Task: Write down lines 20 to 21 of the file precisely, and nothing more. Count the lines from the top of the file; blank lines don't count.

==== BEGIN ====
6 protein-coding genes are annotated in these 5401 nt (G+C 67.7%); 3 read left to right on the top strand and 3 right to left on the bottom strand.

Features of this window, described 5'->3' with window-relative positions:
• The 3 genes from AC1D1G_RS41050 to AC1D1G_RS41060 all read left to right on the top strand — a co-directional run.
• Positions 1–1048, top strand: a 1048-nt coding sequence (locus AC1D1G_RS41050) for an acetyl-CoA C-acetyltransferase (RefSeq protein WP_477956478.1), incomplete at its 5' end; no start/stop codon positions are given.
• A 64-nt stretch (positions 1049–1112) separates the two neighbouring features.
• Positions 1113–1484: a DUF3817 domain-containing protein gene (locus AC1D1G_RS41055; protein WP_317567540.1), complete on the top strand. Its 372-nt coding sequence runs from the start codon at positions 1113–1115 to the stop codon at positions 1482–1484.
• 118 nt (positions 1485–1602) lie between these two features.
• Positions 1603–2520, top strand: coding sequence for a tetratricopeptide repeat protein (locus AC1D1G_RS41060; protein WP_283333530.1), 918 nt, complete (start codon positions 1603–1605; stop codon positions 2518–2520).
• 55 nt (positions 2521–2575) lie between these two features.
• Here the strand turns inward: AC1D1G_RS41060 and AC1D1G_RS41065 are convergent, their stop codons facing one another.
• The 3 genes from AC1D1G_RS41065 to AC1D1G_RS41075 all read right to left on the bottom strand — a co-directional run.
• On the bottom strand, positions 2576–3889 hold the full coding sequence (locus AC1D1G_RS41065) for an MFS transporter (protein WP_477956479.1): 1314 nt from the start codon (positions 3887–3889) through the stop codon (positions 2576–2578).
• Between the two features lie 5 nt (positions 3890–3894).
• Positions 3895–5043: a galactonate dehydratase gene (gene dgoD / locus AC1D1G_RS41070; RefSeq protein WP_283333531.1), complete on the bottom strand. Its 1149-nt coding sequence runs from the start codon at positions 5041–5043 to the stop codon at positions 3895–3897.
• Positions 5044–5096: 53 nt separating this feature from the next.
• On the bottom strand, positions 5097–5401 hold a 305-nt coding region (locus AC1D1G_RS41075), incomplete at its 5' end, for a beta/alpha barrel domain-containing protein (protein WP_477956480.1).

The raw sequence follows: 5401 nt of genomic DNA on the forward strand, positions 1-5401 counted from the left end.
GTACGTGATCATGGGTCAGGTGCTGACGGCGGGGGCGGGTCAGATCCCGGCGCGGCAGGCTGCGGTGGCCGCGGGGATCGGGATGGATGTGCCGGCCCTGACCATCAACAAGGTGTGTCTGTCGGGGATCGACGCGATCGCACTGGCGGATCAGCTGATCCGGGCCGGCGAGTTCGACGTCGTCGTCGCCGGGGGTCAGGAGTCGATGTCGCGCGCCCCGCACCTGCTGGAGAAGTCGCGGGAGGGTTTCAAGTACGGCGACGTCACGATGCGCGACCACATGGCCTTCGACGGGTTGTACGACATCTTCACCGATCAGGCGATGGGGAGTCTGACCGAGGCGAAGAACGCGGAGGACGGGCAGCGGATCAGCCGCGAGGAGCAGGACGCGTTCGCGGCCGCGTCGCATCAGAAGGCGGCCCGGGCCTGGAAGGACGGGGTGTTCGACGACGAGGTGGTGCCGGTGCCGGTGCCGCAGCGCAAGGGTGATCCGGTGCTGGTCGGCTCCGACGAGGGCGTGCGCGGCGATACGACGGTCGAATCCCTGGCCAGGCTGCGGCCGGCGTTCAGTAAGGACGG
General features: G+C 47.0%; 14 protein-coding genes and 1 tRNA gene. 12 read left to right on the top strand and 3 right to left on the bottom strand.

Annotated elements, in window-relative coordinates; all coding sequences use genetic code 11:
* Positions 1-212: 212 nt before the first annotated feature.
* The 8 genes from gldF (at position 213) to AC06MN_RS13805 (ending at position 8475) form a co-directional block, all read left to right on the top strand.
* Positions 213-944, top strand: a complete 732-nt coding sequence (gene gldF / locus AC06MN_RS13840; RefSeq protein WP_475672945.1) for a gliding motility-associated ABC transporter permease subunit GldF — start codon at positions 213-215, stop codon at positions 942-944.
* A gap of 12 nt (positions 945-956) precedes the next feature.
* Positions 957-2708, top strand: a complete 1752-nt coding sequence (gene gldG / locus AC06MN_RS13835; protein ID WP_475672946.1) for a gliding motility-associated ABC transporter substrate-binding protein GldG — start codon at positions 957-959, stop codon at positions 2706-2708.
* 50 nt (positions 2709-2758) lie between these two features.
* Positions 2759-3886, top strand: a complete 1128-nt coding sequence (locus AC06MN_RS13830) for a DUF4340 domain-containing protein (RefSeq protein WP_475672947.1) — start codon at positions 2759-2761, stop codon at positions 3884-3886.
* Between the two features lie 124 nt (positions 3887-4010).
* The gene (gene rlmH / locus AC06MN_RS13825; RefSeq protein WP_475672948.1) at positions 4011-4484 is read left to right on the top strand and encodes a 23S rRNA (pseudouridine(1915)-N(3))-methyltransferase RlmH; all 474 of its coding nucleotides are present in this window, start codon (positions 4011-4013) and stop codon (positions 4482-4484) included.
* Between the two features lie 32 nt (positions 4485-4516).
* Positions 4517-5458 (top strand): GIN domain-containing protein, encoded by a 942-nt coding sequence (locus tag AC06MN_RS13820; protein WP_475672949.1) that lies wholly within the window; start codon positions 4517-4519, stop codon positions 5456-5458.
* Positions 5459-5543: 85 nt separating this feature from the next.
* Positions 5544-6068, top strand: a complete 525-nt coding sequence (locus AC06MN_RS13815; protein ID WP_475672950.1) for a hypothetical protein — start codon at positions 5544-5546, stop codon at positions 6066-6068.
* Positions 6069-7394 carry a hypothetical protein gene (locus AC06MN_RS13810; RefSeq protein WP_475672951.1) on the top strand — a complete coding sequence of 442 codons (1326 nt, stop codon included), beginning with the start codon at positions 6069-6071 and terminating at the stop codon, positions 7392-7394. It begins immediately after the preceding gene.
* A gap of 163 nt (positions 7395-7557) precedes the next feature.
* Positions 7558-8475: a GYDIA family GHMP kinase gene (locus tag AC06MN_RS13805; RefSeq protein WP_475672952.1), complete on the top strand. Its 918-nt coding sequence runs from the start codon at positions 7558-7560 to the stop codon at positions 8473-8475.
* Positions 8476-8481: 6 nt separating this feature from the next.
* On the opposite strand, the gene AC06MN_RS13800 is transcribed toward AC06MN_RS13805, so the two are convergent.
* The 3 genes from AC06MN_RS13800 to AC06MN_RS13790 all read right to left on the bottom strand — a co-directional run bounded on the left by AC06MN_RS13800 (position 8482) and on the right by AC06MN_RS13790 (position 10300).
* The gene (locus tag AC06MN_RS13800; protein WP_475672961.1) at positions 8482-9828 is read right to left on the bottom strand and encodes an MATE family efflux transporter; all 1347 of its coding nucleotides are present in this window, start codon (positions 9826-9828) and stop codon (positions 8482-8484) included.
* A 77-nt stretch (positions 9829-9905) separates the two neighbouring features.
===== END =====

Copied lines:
Annotated elements, in window-relative coordinates; all coding sequences use genetic code 11:
* Positions 1-212: 212 nt before the first annotated feature.